SINGAPORE: Puberty is a journey of changes and self-discovery for a growing child. It is also a time when you are likely to experience trouble communicating with your children, who would prefer to confide in their friends.
Social media also has an immense influence on your impressionable young tween, especially when it comes to their looks and plays a part in perpetuating unhealthy body images in young people’s minds. Parenting specialist at Focus on the Family, Sarah Chua said: “The direct link between media exposure to thin model images and immediate body image dissatisfaction is well documented (in research).”
Dr Alakananda Gudi, an associate consultant at Singapore General Hospital’s (SGH) Department of Psychiatry also noted: “Some of these (body images) reflected in the media are unattainable and unrealistic for the regular person in the street!
She also pointed out that a negative body image can also result in a host of psychological and social problems, including:
- Anxiety and self-doubt.
- Guilt and shame.
- Fear of being labelled as fat.
- Feelings of alienation and loneliness, being out of control, helpless and hopeless.
- Fall into despair, depression and even have suicidal thoughts.
Worse, a negative body image can trigger an eating disorder, such as bulimia nervosa and anorexia nervosa. Dr Gudi added that eating disorders do not discriminate between genders. Yet, most boys only seek treatment at a later and more severe stage of their illness because of social stigma and the false idea that eating disorder is a female condition.
A negative body image can also result in a host of psychological and social problems, including anxiety and self-doubt.
Jolene Tan, who heads advocacy and research at the Association of Women for Action and Research (Aware), noted that girls are far more likely than boys to be affected by comments from family, friends and the media that their appearances matter over those of her work, talents or personality. She urged parents to help their kids build a strong and healthy relationship with their body from young.
Here are some experts' tips on how to teach your offspring to love their bodies:
LET YOUR CHILDREN KNOW THEY ARE VALUED
Your children’s adolescent years are bound to be one of the most awkward periods of their life. Chua said: “One way to show your teenager that they are valued, is to carve out time to connect with them daily.” This can be as simple as having a conversation in the car, over dinner. What matters is taking the time to understand their likes, dislikes and deepest thoughts. Chua stressed when your children feel heard, they will also feel worthy and respected.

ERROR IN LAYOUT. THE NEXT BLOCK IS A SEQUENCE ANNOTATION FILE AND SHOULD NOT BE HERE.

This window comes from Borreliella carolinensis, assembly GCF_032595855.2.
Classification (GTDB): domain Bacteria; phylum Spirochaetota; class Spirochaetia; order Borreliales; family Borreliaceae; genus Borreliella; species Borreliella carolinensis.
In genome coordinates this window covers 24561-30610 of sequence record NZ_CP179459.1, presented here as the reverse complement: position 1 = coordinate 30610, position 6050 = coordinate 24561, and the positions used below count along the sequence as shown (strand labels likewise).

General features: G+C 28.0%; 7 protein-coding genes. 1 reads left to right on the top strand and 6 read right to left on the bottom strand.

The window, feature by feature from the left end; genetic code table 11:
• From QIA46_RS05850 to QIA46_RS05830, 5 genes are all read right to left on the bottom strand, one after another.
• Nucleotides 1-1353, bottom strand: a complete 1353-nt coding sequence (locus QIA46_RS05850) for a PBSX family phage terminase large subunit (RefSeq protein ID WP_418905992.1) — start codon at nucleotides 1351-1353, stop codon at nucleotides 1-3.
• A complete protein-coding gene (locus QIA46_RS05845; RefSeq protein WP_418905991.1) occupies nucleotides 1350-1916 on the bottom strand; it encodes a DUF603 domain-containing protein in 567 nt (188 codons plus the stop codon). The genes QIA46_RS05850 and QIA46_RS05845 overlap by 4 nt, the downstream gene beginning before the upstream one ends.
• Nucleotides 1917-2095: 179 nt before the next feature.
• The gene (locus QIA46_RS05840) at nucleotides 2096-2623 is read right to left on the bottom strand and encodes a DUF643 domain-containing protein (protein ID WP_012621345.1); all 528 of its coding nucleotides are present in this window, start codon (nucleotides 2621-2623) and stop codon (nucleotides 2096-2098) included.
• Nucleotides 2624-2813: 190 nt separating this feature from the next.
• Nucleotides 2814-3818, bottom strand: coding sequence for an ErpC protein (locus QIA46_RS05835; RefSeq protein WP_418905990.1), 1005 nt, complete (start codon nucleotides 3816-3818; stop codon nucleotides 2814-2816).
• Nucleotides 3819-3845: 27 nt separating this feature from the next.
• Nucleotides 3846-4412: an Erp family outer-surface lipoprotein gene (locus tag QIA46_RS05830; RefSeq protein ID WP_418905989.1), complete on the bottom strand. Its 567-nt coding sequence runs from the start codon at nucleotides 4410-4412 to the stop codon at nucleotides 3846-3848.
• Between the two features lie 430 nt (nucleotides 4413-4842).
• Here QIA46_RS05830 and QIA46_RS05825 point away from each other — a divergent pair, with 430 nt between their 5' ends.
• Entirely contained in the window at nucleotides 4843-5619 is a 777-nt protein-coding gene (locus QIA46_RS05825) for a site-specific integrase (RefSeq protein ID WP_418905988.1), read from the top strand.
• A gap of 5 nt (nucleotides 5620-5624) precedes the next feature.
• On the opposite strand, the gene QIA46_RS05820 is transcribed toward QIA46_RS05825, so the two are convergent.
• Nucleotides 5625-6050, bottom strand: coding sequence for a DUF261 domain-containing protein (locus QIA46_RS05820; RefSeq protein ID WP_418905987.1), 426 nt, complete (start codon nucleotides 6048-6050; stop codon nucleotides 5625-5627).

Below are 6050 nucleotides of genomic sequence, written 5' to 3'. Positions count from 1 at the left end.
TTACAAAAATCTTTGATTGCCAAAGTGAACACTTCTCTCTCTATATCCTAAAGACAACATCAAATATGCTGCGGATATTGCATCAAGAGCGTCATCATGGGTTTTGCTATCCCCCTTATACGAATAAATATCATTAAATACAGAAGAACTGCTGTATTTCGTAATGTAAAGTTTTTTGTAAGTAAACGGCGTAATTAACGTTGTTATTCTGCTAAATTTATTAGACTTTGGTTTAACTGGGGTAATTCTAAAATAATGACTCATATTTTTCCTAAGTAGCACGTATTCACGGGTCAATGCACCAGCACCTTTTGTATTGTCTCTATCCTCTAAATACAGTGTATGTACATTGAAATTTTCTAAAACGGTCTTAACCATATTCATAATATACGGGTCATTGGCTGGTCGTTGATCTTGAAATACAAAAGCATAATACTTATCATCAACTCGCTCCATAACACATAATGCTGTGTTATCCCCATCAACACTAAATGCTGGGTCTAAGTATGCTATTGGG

CELEBRATE THEIR STRENGTHS
As parents, it is easy to get focus on stressing on improvements your kids can make. But what matters more is acknowledging your children’s strengths and talk about them.
“Be their cheerleader by pointing out specific instances when your teenagers’ strengths have shone through,” Chua highlighted. And do it routinely. So slowly but surely, your young ones will begin to see themselves in a new and more positive light.
MIND WHAT YOU SAY ABOUT YOUR OWN BODY
Tan explained the way in which parents, family members, teachers and other adults speak to your children lays the foundation for self-esteem and a healthy relationship with their bodies. “Research has found that mothers who often talk about dieting or engage in criticism of their own bodies can negatively impact their daughters.”
TEACH YOUR CHILDREN TO BE MEDIA-SAVVY
Not everything on social media and TV is what it seems. From a young age, you should buy books or watch television programmes that show a diversity of body sizes, skin colour and hair types. Tan pointed out: “As they get older, educate (them) about the reality of altered, airbrushed images in magazines and on TV.
“Research has found that mothers who often talk about dieting or engage in criticism of their own bodies can negatively impact their daughters.”
ENCOURAGE THEM TO FORGE POSITIVE FRIENDSHIPS
Media aside, your children’s friends have immense influence on how they view themselves. So, steer them towards nurturing friendships based on common interests, laughter and genuine concern. Be sure to share stories from the news or your own experiences to illustrate the effects of mixing with bad company.
URGE YOUR KIDS TO PICK UP A SPORT OR ACTIVITY
Making it a point to engage in physical exercise won’t just boost agility and keep weight in check, it can have esteem-boosting effects, too.
“Allow children to run, explore and play freely, so they have a positive relationship with and understanding of their own body and its capabilities,” Tan suggested.
ENCOURAGE AND EAT A HEALTHY AND BALANCED DIET AS A FAMILY
There’s no good food or bad food as long as it is eaten in moderation.
“We all need carbohydrates, fats and proteins for normal happy and healthy functioning of the body,” Dr Gudi pointed out.
WHERE TO GET HELP
If you notice your kids displaying signs of an eating disorder or psychological issues, seek help at the Department of Psychology Service at KK Women’s and Children’s Hospital. Call 6294-4050 to make an appointment.
Alternatively, children aged 13 and above, can get a referral from a polyclinic or family GP to the SGH’s Eating Disorders Programme for an assessment by a psychiatrist. You can also e-mail your questions to email@example.com.
Call these helplines:
- Aware: 1800-7745-935, open weekdays from 3pm to 9.30pm — General counselling or emotional support for young women in need.
- Twinkle Friend, by the Singapore’s Children’s Society: 1800-2744-788 or chat online at www.twinklefriend.com.
A version of this story first appeared in SmartParents